Men’s team rallies during regular season finale, defeats Baylor 77-67

0
102
Junior forward Dean Wade leaps up and dunks hard in the men's basketball against Baylor in Bramlage Coliseum on March 3, 2018. The Wildcats defeated the Bears 77-67. (Logan Wassall | Collegian Media Group)

For the finale of the regular season, the Kansas State men’s basketball team came into Bramlage Coliseum ready to play on Saturday. The Wildcats dressed in the “lucky lavenders,” put their best foot forward and remembered to dunk accordingly.

The Baylor Bears came on the court hot. They were looking for a win, but it wasn’t enough. The Wildcats were able to pull away with a win, 77-67, and ended the season with a 21-10 overall record and a 10-8 Big 12 Conference record.

Back in January, K-State and Baylor met for the first time this season, and the Wildcats walked away with a win, 90-83. For the all-time series, K-State led 20-18 overall and 10-8 in Manhattan prior to Saturday’s game.

For the first 10 minutes of the first half, the Wildcats and the Bears were pretty even. The game was close, neck-and-neck and high energy.

In the last five minutes of the first half, K-State shot forward and began scooting ahead. The Wildcats ended the half leading 35-25.

In the first half, the Wildcats shot 15-29 from the field and 3-10 from the 3-point line, while Baylor shot 9-20 from the field and were 2-8 from the 3-point line. The lead changed nine times and was tied up three times.

As the second half began, the Wildcats came in playing hard ball. They were not letting this win get away from them.

Junior guard Amaad Wainright and junior forward Dean Wade got the two major dunks of the game. They slammed the Bears from the start. K-State’s defense was able to successfully contain Baylor and let few plays go through successfully.

During the first ten minutes of the second half, the Wildcats were making big plays and shoving the Bears out of their way to make progress. At the nine-minute mark in the second half, Baylor began to turn things around for themselves.

Baylor went on an 8-0 run in just one minute and were able to expand it to a 10-0 run before sophomore forward Makol Mawien dunked the ball for K-State. Baylor quickly turned around and made more baskets, making it a five-point game.

There were a lot of missed shots during the last eight minutes of the game. This made the win look a little shaky at first because of everything that was at stake, but the Wildcats pulled through.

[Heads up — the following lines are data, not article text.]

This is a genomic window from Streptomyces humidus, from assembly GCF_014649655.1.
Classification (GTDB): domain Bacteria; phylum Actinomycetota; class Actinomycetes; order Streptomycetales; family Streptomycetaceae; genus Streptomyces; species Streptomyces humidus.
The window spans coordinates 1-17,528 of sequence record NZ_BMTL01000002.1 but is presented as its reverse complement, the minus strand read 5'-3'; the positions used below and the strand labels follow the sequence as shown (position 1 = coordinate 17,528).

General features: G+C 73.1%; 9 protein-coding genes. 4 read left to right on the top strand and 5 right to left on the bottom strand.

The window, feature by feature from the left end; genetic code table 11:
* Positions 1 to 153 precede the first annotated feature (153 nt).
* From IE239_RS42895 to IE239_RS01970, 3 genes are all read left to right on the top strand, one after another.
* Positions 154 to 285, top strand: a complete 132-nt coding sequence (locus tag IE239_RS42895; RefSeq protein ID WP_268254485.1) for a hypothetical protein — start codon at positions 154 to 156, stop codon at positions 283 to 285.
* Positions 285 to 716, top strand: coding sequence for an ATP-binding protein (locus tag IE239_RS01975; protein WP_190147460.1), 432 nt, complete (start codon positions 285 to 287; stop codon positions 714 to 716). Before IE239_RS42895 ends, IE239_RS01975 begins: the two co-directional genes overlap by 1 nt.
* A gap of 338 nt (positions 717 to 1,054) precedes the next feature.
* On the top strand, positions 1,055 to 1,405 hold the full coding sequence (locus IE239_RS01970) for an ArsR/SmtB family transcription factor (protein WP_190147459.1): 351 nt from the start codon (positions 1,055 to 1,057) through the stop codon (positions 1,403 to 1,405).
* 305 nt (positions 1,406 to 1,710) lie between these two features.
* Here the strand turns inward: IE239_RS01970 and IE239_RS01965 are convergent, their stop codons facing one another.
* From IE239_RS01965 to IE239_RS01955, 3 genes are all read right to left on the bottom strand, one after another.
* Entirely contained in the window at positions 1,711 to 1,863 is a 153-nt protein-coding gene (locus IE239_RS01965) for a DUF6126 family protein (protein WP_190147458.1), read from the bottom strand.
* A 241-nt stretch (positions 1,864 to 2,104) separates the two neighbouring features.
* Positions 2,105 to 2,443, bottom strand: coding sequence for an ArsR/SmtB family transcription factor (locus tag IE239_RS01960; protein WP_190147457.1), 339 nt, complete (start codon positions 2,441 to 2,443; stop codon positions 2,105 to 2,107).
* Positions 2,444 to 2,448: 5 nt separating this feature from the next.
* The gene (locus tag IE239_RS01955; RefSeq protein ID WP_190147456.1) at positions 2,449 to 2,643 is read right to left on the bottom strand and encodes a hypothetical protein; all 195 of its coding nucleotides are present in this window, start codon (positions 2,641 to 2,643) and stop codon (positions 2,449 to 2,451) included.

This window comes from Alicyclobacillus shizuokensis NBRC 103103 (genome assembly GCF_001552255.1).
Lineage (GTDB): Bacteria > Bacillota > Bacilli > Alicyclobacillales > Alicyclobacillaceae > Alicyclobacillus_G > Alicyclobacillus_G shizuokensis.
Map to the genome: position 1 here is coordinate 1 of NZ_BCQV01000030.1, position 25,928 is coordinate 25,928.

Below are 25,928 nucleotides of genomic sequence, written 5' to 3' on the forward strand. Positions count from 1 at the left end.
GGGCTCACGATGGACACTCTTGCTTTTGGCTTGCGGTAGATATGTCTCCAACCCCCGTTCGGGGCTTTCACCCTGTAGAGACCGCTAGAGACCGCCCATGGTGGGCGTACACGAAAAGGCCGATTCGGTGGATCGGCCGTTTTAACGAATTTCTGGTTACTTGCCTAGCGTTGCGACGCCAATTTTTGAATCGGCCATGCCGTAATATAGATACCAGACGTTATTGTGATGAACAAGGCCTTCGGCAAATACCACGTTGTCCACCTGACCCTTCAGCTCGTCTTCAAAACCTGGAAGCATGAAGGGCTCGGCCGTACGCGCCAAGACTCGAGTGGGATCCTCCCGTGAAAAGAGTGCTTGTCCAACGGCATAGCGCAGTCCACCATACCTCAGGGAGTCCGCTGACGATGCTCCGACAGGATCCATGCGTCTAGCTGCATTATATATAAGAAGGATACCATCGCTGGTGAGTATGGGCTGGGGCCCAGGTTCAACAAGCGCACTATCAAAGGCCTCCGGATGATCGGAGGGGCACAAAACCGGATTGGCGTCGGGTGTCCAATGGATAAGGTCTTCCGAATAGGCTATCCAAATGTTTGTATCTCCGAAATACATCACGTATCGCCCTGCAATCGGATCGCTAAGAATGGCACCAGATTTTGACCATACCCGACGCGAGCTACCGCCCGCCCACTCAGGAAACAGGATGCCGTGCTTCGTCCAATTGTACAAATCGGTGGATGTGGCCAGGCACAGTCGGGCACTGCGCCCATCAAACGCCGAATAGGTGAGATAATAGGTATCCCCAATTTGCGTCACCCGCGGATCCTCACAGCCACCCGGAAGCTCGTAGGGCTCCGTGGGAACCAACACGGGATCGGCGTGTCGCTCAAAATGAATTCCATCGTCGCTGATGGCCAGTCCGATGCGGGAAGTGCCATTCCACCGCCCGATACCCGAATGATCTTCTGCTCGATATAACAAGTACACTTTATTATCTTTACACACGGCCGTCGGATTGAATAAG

The environment in Bramlage was loud, and K-State’s standout plays did not go unrecognized. This game was high-octane and showcased some of the best play-making skills the Wildcats could muster before the Big 12 Tournament.

At the end of the game, K-State shot 26-50 from the field and 6-20 from the 3-point line for the overall number. Baylor shot 22-49 from the field and 7-18 from the 3-point. K-State made 28 points in the paint, eight second chance opportunities, 10 fast break points and nine bench points. Baylor ended with 45 bench points, 26 in the paint and 13 second chance opportunities.

Baylor head coach Scott Drew talked about Saturday being senior day for K-State, but had to talk about standout players first.

“Well, technically it was senior night,” Drew said. “I personally hope this was Dean Wade and Barry Brown’s last game, because those guys are pros. I’ve got nothing but respect for them.”

K-State head coach Bruce Weber talked about Baylor’s improvement since the last time they played them back in January.

“We thought it was going to be a fist fight,” Weber said. “You’ve got to out-tough them. … I thought their zone defense was much better than the first time we played them.”

A main topic during Saturday’s press conference was whether or not Dean Wade should go into the NBA. Wade was asked if he would assure K-State fans of his return, and all he said was, “We’ll be locked in against TCU.”

When Weber talked about Wade, he also talked about the possibility of Wade’s NBA career.

“He’s going to be an NBA player,” Weber said. “Whether it’s this year or the year after, he has a chance.”

Regarding the Big 12 Tournament, Weber said he thinks there is a way the Wildcats can leave their mark in Kansas City, Missouri.

“You finish for sure in the top four,” Weber said. “I’ve got to believe you’re in. But, you can go to Kansas City and put an exclamation point on it.”

K-State will now look forward to the Big 12 Tournament in Kansas City.

Advertisement
SHARE
DeAundra Allen
I'm DeAundra Allen, co-editor-in-chief and sports editor at the Collegian. I'm a junior in broadcast journalism and pre-law, with a minor in philosophy. I was born in Brighton, Colorado, home of La Placita and the Bulldogs. I moved to Kansas in 2010, and fell in love with press boxes at a young age. In my spare time, I talk about my pets, sports, and work towards going to law school.